Like the front seats, the rear seat bench also has a flimsy feel to it. So it is not well bolstered and ample. I wish it was, because that would have added a sense of plushness that is currently lacking in this cabin. But it is a great seat back angle, and despite lacking enough under-thigh support, the seat’s overall comfort is pretty good. There is a terrific sense of space and that’s owing to there actually being a lot it. It is accentuated by the quarter glass element near the C-pillar. The Magnite has excellent legroom, good headroom, and while the width is not great, for this segment it does just fine.
Rear AC vents are mounted a bit high, which is nice because I didn’t have a struggle to reach them; and you also get a direct blast of air, which on very hot day can be a boon for those stuffed into the rear! There’s a 12V charging point, but no USB at the back. The drop down rear armrest has cupholders and a niche to place you smartphone – a nice touch. The seats have a 60:40 split. And the car’s bootspace is a decent 336 litres.
Like most cars the Nissan Magnite also gets a lap belt for the rear middle passenger. Pass on the cost I say – but give us 3-point seatbelts for all passengers! Sigh! Isofix child seat anchors are available in top-end versions, and that’s good!! Dual airbags are standard across the range, so no six-airbag version then! ABS or antilock brakes with EBD is also standard. Hill Start Assist, Traction Control and Dynamic Control are on the Turbo variants only.
Before you ask, the base XE variant gets a 3.5-inch LCD cluster, all power windows and a 2-tone cabin. The XL variant adds on 6 speakers, audio controls on the steering wheel, climate control and electric mirrors. The XV and XV premium then add the rest of the goodies.
The Magnite has two engine options. The naturally aspirated petrol is a 999 cc unit that makes 71 bhp and puts out 96 Nm of peak torque. Here you get just a 5-Speed manual gearbox and claimed mileage is a generous 18.75 kmpl. The second engine is the Turbo option – and that’s in both my test cars today. I began with the manual.
|Specifications||Nissan Magnite B4D 1.0|
|Max Output||71 bhp @ 6,250 rpm|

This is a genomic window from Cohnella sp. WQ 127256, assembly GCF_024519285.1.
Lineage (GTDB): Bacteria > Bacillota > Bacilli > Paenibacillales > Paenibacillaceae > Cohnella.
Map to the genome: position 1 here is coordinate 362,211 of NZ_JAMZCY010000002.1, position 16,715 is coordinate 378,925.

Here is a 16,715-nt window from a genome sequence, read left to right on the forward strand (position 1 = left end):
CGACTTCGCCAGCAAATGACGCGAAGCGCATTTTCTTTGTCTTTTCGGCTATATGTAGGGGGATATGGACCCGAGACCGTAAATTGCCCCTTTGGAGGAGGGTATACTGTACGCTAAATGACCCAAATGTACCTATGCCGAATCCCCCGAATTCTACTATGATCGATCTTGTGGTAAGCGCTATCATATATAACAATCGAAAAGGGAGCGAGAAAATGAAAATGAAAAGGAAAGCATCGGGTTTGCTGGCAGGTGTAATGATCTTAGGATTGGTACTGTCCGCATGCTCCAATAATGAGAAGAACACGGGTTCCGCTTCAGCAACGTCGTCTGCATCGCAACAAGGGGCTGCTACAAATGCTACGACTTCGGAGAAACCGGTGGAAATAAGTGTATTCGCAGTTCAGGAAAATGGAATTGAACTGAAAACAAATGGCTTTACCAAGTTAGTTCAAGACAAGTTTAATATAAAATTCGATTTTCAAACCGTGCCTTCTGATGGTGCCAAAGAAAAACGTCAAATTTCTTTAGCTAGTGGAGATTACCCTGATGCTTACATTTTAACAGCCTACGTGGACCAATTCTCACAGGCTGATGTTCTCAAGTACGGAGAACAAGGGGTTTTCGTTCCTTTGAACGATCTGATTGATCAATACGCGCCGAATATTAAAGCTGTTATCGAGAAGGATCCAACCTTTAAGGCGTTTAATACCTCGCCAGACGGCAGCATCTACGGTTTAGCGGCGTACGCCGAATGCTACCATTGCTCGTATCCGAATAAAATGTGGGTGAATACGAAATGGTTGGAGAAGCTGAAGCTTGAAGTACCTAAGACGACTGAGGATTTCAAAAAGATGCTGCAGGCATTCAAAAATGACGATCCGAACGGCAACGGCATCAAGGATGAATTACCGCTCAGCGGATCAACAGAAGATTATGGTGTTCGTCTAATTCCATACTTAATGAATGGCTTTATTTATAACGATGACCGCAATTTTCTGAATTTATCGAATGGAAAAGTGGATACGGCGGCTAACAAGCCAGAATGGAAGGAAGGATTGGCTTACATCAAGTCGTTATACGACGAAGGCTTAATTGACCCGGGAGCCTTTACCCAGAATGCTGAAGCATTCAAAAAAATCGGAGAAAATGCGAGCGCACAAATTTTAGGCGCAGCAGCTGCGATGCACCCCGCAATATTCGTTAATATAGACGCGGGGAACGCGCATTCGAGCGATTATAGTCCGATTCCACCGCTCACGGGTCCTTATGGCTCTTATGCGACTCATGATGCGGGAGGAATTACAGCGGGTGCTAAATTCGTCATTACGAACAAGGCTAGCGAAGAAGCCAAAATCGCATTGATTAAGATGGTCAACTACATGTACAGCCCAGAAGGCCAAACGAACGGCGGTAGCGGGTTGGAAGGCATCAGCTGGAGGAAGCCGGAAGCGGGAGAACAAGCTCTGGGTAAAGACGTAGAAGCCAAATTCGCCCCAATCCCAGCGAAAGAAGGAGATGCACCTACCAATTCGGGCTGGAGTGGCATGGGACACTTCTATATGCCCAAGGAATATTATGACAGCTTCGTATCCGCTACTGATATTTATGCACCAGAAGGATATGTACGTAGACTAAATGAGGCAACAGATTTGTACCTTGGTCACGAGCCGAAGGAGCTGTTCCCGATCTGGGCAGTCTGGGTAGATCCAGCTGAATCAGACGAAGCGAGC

|Peak Torque||96 Nm @ 3,500 rpm|
|Claimed Mileage||18.75 kmpl|
|Specifications||Nissan Magnite 1.0 Turbo|
|Max Output||99 bhp @ 5000 rpm|
|Peak Torque||160 Nm @ 2800-3600 rpm (MT)/152 Nm @ 2240-4400 rpm (CVT)|
|Claimed Mileage||20 kmpl (MT), 17.8 kmpl (CVT)|
The Magnite feels light and zippy – and that can go both ways! Yes in an urban context that’s good for most buyers, but it also makes the car feel small. Not physically, but in its drive character and manner. In fact the Magnite feels tiny and a bit too light. That makes me wonder how this car would do on its crash test results – I am not drawing any conclusions here at all, because I don’t have any such test results with me. So I will wait for that result, because after all don’t forget that this segment boasts two 5-Star and one 4-Star car. Nissan (Datsun) has been a little bit of a tangle with Global NCAP, when it comes to crash capability of all its Indian made products anyway, so a good score on this car would actually be great.
The car’s NVH or noise vibration and harshness levels can be a lot better. In fact the seat and doors shake when the car is idling. The steering is agile, but very light. The car gets an excellent 5 metre-turning radius. Luckily the Magnite delivers on being Japanese and being a Nissan, where it counts! Hugely refined turbo engine, that is really well mated to the manual transmission. The gearbox itself is smooth, and given the ample torque, you don’t need to gear change a lot. The engine feels and sounds energetic – but the whine from the turbo seeps in easily. Sound damping isn’t great – another obvious cost saving I would think.
The Turbo punches more power and it kicks in sooner too. The turbo is also good, and you will not feel a lag. The Magnite gets anti roll bars for better handling. Cornering is not great at higher speeds as the car feels light and slightly skittish. Decent ride quality, pretty good suspension for a car of this size, and it’s the drivetrain that becomes the area where the Magnite scores. The Magnite gets an ‘eco function’ that spells out your driving habits – so you can drive more frugally if you want to.
Now let’s check out the CVT. Given the purpose this car has been built for – primarily city driving – you’re going to find the CVT to be a better option from the convenience point of view. But if you ask me which is more fun – the obvious answer is – the manual! But as CVTs go I have to say Nissan’s X-Tronic is really nice. It’s refined, it’s responsive and even though like most CVTs, it gives you the impression that the engine is revving too much for nothing, it accelerates fairly quickly.
Also Read: Nissan Magnite Prices Leaked Online
So the Magnite is ready to roll. The launch is just a couple of weeks away, and if online leaks are to be believed, Nissan plans to go super-aggressive with the prices. The naturally aspirated petrol will likely begin below ₹ 6 lakh and top off under ₹ 7.75 lakh. The turbo will probably start at around ₹ 7 lakh and top off under ₹ 10 lakh for the top grade with CVT. If our guess is true then the Magnite will undercut every other rival – and how! That kind of awesome value will instantly make it a strong player in the subcompact game. But don’t forget you have to pay extra for thinks like sim-base telematics or that tech-pack. Its alter ego – the Renault Kiger will also grace us soon, and so by 2021 the subcompact SUV segment will sport 9 players – making it one of the most crowded and competitive segments in the Indian car market.